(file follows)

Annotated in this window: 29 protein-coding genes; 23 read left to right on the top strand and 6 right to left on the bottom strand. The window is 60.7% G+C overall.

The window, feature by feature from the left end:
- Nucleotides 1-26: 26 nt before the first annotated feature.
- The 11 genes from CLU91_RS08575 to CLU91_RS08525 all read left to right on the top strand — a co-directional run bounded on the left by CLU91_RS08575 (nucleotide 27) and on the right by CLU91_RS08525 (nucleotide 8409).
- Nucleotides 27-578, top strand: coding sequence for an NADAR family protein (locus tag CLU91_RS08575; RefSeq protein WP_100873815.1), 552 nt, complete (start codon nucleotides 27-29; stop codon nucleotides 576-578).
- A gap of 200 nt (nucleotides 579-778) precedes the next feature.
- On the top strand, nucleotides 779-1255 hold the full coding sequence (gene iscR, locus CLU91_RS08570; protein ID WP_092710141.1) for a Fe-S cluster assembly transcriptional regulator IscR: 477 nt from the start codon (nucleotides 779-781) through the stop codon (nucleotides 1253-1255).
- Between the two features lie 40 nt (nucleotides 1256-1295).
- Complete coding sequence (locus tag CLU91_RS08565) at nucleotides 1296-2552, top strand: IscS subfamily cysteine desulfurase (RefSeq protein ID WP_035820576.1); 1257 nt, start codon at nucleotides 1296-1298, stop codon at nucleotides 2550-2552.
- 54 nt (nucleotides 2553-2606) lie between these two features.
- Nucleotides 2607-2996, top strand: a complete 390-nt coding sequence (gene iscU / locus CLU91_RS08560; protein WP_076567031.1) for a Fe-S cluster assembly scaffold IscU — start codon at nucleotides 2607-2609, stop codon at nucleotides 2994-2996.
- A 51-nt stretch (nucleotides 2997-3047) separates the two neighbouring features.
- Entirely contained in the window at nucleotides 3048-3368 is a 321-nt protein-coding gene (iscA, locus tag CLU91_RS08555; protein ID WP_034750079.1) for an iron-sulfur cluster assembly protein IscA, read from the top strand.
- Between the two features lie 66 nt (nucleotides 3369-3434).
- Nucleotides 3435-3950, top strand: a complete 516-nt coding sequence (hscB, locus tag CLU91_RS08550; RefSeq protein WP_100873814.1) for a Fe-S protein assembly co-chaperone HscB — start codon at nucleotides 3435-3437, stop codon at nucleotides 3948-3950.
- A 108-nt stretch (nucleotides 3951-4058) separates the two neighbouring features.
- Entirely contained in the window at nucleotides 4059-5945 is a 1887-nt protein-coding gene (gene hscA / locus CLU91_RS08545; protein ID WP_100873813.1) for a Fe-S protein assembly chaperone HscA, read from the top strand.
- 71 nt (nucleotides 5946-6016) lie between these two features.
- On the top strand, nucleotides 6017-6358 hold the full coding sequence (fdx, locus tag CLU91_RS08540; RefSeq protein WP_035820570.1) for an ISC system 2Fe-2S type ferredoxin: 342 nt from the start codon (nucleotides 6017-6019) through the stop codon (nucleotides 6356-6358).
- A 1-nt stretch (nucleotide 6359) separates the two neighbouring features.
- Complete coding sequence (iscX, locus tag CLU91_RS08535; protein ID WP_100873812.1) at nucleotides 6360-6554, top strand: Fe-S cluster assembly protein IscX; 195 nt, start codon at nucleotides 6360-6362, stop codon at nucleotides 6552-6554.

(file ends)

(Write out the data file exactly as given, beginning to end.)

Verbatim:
Annotated in this window: 29 protein-coding genes; 23 read left to right on the top strand and 6 right to left on the bottom strand. The window is 60.7% G+C overall.

The window, feature by feature from the left end:
- Nucleotides 1-26: 26 nt before the first annotated feature.
- The 11 genes from CLU91_RS08575 to CLU91_RS08525 all read left to right on the top strand — a co-directional run bounded on the left by CLU91_RS08575 (nucleotide 27) and on the right by CLU91_RS08525 (nucleotide 8409).
- Nucleotides 27-578, top strand: coding sequence for an NADAR family protein (locus tag CLU91_RS08575; RefSeq protein WP_100873815.1), 552 nt, complete (start codon nucleotides 27-29; stop codon nucleotides 576-578).
- A gap of 200 nt (nucleotides 579-778) precedes the next feature.
- On the top strand, nucleotides 779-1255 hold the full coding sequence (gene iscR, locus CLU91_RS08570; protein ID WP_092710141.1) for a Fe-S cluster assembly transcriptional regulator IscR: 477 nt from the start codon (nucleotides 779-781) through the stop codon (nucleotides 1253-1255).
- Between the two features lie 40 nt (nucleotides 1256-1295).
- Complete coding sequence (locus tag CLU91_RS08565) at nucleotides 1296-2552, top strand: IscS subfamily cysteine desulfurase (RefSeq protein ID WP_035820576.1); 1257 nt, start codon at nucleotides 1296-1298, stop codon at nucleotides 2550-2552.
- 54 nt (nucleotides 2553-2606) lie between these two features.
- Nucleotides 2607-2996, top strand: a complete 390-nt coding sequence (gene iscU / locus CLU91_RS08560; protein WP_076567031.1) for a Fe-S cluster assembly scaffold IscU — start codon at nucleotides 2607-2609, stop codon at nucleotides 2994-2996.
- A 51-nt stretch (nucleotides 2997-3047) separates the two neighbouring features.
- Entirely contained in the window at nucleotides 3048-3368 is a 321-nt protein-coding gene (iscA, locus tag CLU91_RS08555; protein ID WP_034750079.1) for an iron-sulfur cluster assembly protein IscA, read from the top strand.
- Between the two features lie 66 nt (nucleotides 3369-3434).
- Nucleotides 3435-3950, top strand: a complete 516-nt coding sequence (hscB, locus tag CLU91_RS08550; RefSeq protein WP_100873814.1) for a Fe-S protein assembly co-chaperone HscB — start codon at nucleotides 3435-3437, stop codon at nucleotides 3948-3950.
- A 108-nt stretch (nucleotides 3951-4058) separates the two neighbouring features.
- Entirely contained in the window at nucleotides 4059-5945 is a 1887-nt protein-coding gene (gene hscA / locus CLU91_RS08545; protein ID WP_100873813.1) for a Fe-S protein assembly chaperone HscA, read from the top strand.
- 71 nt (nucleotides 5946-6016) lie between these two features.
- On the top strand, nucleotides 6017-6358 hold the full coding sequence (fdx, locus tag CLU91_RS08540; RefSeq protein WP_035820570.1) for an ISC system 2Fe-2S type ferredoxin: 342 nt from the start codon (nucleotides 6017-6019) through the stop codon (nucleotides 6356-6358).
- A 1-nt stretch (nucleotide 6359) separates the two neighbouring features.
- Complete coding sequence (iscX, locus tag CLU91_RS08535; protein ID WP_100873812.1) at nucleotides 6360-6554, top strand: Fe-S cluster assembly protein IscX; 195 nt, start codon at nucleotides 6360-6362, stop codon at nucleotides 6552-6554.